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   RE: [xml-dev] The Battle for Web Services

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By the time an RFP is issued, the guessing had better 
be done and the bets made.

I worded the question deliberately to see how different 
people would approach the problem.  I said, "an 
enterprise of a **type**".

1.  One might assume that the 'type' determines services 
that this enterprise offers beyond the common business 
sets, say spec'd by something like ebXML.  One would 
want to understand that type very well and stay away 
from types one doesn't understand (start ups have a 
definite chicken and egg problem although the fact 
that many XML committees are staffed by smaller firms 
or industry outsiders gives them an opportunity if 
a thin one).

2.  Given an RFP, as I said, the first thing I would 
do is look around for any specification citations and 
hardware or software required or optioned.  That scopes 
the technology options.

3.  If this is an RFP (Request for Proposal) and not 
an RFI (Request for Information), I would assume the 
consultancy period is over.  I don't get to argue the 
customer out of things, but I can say no or suggest 
alternatives.  RFPs are typically coded for such 
responses.  Important:  the more I argue with the 
customer about what is good for the web, whether or 
not a vendor of a particular system is evil, or anything 
other than answering the specific requirements, the more 
likely I am to lose.  Keep technical politics out of 
Proposals and on Blogs where they belong.  If I 
try to argue REST vs SOAP, I won't make the downselect.
One has to either be prepared to say 'no bid', or 
implement one or either.  One may get a bid that 
says 'service-oriented architecture is desirable' 
and that is all.
Now one has to make a bet because dollars to donuts, 
the customer doesn't know what that is, and possibly, 
one's opinion of what that is varies from one's competitor's 
and perhaps one's core technology vendor's.  I am willing 
to bet a beer that if we ask on this and a few other 
lists 'what is a service oriented architecture' we 
would get some surprisingly variable answers that 
make different cases for the values of different 
technologies for loose coupling, HTTP vs Everything Else,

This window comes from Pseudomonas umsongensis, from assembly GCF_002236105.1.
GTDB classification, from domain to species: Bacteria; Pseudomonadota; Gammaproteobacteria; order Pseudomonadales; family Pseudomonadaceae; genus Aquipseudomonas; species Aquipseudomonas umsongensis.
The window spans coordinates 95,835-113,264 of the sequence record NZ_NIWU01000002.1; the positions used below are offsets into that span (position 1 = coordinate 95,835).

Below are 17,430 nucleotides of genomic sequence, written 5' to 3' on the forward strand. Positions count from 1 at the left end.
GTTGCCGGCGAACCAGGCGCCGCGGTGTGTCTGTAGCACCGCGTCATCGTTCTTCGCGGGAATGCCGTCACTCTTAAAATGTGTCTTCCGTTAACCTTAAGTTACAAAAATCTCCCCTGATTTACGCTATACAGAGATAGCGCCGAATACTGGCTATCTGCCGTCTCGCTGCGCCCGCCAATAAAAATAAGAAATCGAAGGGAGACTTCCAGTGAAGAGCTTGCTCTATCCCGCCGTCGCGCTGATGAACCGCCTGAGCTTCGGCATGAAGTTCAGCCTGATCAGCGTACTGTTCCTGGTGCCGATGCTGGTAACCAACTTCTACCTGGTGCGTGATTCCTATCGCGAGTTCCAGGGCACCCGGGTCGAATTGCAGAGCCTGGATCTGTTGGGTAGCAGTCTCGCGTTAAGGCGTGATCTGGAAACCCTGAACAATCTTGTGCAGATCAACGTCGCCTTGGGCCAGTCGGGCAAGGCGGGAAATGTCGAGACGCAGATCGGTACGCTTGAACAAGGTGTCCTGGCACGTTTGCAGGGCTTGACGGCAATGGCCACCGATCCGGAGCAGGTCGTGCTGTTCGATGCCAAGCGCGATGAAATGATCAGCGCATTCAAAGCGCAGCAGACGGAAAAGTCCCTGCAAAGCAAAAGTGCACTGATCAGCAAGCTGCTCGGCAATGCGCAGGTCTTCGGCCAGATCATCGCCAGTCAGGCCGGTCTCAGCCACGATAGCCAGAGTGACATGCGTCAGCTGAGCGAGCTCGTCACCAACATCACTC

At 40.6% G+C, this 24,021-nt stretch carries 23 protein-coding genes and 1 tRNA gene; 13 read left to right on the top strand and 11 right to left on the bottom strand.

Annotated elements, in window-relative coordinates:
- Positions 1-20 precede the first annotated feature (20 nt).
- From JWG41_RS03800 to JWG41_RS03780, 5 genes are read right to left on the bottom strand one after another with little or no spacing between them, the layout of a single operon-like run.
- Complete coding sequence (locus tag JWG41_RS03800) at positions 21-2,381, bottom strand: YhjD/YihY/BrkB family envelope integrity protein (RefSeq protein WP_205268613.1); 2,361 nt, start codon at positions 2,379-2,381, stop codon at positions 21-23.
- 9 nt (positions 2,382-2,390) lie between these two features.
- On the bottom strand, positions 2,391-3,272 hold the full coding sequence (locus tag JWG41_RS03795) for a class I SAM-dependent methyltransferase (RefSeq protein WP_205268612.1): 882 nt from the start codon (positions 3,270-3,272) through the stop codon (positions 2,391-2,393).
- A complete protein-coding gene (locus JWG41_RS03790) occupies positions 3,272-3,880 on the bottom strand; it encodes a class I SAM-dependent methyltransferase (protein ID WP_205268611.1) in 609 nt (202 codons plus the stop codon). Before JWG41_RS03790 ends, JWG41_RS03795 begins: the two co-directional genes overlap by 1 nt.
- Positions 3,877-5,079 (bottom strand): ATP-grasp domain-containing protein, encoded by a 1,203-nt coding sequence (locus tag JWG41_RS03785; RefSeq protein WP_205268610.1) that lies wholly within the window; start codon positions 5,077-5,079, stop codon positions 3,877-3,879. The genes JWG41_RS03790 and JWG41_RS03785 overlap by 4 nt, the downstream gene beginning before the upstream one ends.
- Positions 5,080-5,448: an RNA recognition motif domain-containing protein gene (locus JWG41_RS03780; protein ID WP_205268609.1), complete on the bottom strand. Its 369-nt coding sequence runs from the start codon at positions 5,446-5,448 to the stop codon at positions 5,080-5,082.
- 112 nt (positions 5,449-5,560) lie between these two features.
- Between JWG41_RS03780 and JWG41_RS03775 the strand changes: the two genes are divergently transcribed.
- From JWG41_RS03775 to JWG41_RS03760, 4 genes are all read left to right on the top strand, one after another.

identity authentication, orchestration vs choreography,
transaction recovery, and so on.  

How many would actually take the time to compose a 
service set standard for the enterprise type?

The answer Chris gives describes the technologies he
would implement.  Unless that conflicts with what 
is found in item 2, he is ok but just starting. 
Now one has to determine which of the functions 
this enterprise type performs are suitable for 
web services, and which aren't.  What are the 

As one can see from item three, the battle of 
the web services is not fought by the vendors of 
the core technologies.  They are just the arms 
dealers and map makers.  It is fought in the middle 
tier vendors who are often selling to small to 
middle sized businesses for whom ROI has to be 
fairly immediate and where for the implementor, 
the profit margins for the jobs are thin and 
costs are fixed once bid.

Probable result:  commitment to a core tech vendor 
production system for creating service sets for 
enterprises of a given type.  Otherwise, one won't 
be able to compete against IBM.  Didier says one 
shouldn't be dependent on a particular vendor, but 
for jobs of this size, one will want to be.  The 
job is not done by a single developer but teams.
Managing multiple developers each of whom 
has a different technical religion will result 
in failure to meet schedule, budget, and requirements. 
Particularly in the battle for web services, one 
will want to provide as turnkey a solution as 
possible or else the implementation costs will 
consume all of the profit.  No free lunch.

BTW:  the battle is not over the content 
type standards.  These have to be free and reliably 
implemented by the time the RFP is issued.  It 
is **precisely** over capturing the business logic.

Why did Bill Gates suddenly embrace open standards 
and open source?  Because in a services-oriented 
architecture for a typed business, the implementation 
technology should not make any difference to the 
services the system can perform.  If it does, the 
technologies are NOT standard and the customer is 
right back to buying from the vendor with the most 
complete system.  No change.  In other words, web 
services are NOT a killer app, and do not puncture 
the equilibrium.  They open up communications and 
enable enterprises to interoperate.  That's all. 
The value is still in the business logic and it 
is even more locked behind the firewall than ever 



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